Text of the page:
Admiral Jellicoe’s report ,which stated that the patrol flotillas should have been informed when the German forces were first engaged, had not been received at the Admiralty when Jacky Fisher met George Ballard and it is extremely unlikely that the First Sea Lord admitted, even to himself perhaps, that the decision to keep the to keep the intelligence gathered by Room 40 so secret resulted in a situation where the first intimation that the Admiral of Patrols had of the size of the German force roaming the North Sea, and its purpose, was the appearance of Hipper’s battle cruisers off Scarborough and Hartlepool when it was far too late to organise any measured riposte.

The raids on the East coast towns eventually had far reaching effects on the future of TB1, the 7th.Flotilla. and the patrol flotillas generally. Fisher lost confidence in Ballard and this allowed Admiral Henry Oliver, the Chief of the Admiralty War Staff, to “gnaw away bits of his command at the north and south ends until there was nothing left.” (9) But it was not solely Oliver’s animosity which led a decline in Ballard’s influence; other factors involved included the diminishing belief in the possibility of invasion, an upsurge in U-Boat activity and the planning and mounting of an operation to force the Dardanelles by Royal Navy ships, all of which moved the interest of the War Group at the Admiralty away from the protection of the East coast by the Patrol Flotillas.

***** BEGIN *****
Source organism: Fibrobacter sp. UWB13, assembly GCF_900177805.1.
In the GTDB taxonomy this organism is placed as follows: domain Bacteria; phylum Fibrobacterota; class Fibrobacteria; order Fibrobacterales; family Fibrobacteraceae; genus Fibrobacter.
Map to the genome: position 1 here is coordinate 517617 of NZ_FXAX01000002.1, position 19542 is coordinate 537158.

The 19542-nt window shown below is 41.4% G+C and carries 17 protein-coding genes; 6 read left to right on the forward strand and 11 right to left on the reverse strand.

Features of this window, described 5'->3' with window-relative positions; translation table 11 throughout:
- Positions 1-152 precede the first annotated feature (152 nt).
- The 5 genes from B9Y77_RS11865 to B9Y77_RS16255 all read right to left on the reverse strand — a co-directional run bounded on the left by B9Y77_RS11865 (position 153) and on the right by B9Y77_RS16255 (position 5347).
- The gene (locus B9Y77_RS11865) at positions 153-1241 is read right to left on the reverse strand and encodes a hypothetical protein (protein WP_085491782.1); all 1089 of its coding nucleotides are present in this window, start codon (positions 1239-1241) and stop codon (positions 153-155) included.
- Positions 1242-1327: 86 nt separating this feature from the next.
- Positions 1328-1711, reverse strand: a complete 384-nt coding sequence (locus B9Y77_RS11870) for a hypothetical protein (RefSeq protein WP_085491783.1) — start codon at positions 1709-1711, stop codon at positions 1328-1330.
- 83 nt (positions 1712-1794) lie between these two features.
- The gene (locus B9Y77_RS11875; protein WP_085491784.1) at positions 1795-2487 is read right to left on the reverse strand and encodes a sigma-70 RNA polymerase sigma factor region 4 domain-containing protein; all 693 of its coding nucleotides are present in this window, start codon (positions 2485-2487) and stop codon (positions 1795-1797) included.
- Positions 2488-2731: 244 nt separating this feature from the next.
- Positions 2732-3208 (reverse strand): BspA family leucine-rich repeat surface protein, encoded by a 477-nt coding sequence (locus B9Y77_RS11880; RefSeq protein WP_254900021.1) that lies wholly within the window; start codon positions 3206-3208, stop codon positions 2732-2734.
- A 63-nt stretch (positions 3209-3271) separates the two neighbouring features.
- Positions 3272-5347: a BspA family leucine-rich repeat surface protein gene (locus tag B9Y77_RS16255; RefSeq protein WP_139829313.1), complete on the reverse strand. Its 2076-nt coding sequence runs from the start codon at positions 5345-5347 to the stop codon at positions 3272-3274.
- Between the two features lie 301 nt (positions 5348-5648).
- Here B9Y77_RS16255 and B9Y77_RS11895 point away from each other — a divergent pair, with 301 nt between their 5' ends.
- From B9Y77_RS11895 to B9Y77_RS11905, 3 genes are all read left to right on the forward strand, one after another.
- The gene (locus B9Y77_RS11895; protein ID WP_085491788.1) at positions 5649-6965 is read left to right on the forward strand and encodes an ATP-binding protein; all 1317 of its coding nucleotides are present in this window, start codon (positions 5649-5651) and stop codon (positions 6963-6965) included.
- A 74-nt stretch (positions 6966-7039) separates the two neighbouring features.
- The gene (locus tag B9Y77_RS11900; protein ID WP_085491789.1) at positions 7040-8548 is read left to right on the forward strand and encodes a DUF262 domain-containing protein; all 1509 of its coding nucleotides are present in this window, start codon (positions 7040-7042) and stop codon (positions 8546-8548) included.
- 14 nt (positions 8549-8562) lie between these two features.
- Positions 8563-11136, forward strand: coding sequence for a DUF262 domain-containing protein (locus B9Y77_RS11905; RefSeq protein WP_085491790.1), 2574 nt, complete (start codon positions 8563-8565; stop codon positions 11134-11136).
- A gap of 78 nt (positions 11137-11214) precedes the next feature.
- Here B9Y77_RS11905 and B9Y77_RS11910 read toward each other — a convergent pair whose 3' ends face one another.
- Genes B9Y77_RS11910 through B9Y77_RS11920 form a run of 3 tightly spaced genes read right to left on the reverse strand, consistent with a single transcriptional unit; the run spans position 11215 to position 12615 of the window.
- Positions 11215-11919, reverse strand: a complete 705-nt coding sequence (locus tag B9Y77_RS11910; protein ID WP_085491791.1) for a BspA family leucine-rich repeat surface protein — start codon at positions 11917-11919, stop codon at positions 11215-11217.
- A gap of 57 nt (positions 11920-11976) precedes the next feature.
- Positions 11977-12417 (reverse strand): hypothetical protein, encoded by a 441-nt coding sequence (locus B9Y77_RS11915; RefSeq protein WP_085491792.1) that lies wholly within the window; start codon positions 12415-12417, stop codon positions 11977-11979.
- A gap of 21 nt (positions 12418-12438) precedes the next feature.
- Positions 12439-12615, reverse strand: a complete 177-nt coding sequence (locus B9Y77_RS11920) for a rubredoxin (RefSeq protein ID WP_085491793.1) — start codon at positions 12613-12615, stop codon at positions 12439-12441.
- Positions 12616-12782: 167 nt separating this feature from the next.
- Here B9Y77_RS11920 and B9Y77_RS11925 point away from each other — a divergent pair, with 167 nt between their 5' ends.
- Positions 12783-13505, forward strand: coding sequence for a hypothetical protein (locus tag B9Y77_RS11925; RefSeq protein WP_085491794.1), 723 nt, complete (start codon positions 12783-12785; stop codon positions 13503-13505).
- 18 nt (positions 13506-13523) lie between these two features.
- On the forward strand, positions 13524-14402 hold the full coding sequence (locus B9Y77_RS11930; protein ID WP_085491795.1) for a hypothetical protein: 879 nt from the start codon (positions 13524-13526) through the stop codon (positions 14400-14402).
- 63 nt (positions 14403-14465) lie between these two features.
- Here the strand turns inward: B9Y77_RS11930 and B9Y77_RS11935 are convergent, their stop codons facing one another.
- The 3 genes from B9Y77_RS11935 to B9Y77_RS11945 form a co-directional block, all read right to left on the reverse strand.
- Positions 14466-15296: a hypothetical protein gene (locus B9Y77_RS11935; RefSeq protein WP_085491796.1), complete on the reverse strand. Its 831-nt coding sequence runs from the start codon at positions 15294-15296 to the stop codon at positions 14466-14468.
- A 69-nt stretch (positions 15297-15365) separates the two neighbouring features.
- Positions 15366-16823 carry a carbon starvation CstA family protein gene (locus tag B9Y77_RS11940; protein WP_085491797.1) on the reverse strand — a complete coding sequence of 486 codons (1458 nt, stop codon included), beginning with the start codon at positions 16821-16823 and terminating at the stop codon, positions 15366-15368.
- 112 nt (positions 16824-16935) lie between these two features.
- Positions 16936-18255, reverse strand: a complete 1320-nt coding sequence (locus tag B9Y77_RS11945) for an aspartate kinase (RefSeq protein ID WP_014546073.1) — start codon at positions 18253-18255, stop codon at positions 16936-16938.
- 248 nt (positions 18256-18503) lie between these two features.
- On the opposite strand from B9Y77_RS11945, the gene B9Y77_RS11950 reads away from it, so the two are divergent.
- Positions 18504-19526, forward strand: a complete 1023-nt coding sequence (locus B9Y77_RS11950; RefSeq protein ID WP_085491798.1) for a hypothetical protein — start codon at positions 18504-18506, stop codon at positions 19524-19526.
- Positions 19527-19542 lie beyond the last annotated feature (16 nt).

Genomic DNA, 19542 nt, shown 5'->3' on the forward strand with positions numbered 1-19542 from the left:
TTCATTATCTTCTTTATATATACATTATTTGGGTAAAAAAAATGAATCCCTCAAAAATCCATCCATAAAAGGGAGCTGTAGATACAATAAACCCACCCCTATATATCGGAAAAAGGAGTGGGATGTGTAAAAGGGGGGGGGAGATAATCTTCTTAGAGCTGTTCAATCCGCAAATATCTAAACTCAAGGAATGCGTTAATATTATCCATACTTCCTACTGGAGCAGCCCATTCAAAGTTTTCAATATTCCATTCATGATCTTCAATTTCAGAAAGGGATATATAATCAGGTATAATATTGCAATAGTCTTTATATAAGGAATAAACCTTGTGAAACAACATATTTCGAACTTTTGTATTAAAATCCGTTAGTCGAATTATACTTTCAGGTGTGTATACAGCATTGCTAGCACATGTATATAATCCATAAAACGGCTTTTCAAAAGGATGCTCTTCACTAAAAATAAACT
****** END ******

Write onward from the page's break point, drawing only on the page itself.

Christmas Day, 1914, was spent by TB1 in Immingham docks. No shore leave was granted and if there was a festive spirit abroad in the ship, as surely it must have been, it was certainly not reported in the log which recorded the great day in the most boring manner imaginable:

“7.0. Call hands. Breakfast. 8.0. Clean ship. 10.0. Divisions. 10.15. Church parties sent to St.George. 12.00. Dinner. 4.0. Tea. 9.30. Pipe down.”